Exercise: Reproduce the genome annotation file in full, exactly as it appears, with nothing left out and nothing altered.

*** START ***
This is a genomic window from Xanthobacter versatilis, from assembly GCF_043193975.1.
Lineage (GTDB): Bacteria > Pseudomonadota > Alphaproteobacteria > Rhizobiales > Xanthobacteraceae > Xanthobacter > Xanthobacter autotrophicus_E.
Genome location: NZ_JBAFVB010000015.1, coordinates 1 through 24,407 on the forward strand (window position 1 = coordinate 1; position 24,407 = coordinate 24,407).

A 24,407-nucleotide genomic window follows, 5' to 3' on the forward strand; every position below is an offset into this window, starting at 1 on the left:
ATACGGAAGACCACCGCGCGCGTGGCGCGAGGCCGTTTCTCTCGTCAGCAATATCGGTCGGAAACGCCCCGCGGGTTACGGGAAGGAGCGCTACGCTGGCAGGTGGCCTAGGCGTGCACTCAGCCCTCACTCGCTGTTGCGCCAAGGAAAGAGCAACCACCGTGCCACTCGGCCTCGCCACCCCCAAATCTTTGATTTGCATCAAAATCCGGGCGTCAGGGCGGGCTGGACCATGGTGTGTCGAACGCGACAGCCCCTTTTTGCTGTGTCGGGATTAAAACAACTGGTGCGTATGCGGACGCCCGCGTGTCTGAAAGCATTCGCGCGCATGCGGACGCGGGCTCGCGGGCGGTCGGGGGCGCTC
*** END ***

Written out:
This is a genomic window from Xanthobacter versatilis, from assembly GCF_043193975.1.
Lineage (GTDB): Bacteria > Pseudomonadota > Alphaproteobacteria > Rhizobiales > Xanthobacteraceae > Xanthobacter > Xanthobacter autotrophicus_E.
Genome location: NZ_JBAFVB010000015.1, coordinates 1 through 24,407 on the forward strand (window position 1 = coordinate 1; position 24,407 = coordinate 24,407).

A 24,407-nucleotide genomic window follows, 5' to 3' on the forward strand; every position below is an offset into this window, starting at 1 on the left:
ATACGGAAGACCACCGCGCGCGTGGCGCGAGGCCGTTTCTCTCGTCAGCAATATCGGTCGGAAACGCCCCGCGGGTTACGGGAAGGAGCGCTACGCTGGCAGGTGGCCTAGGCGTGCACTCAGCCCTCACTCGCTGTTGCGCCAAGGAAAGAGCAACCACCGTGCCACTCGGCCTCGCCACCCCCAAATCTTTGATTTGCATCAAAATCCGGGCGTCAGGGCGGGCTGGACCATGGTGTGTCGAACGCGACAGCCCCTTTTTGCTGTGTCGGGATTAAAACAACTGGTGCGTATGCGGACGCCCGCGTGTCTGAAAGCATTCGCGCGCATGCGGACGCGGGCTCGCGGGCGGTCGGGGGCGCTC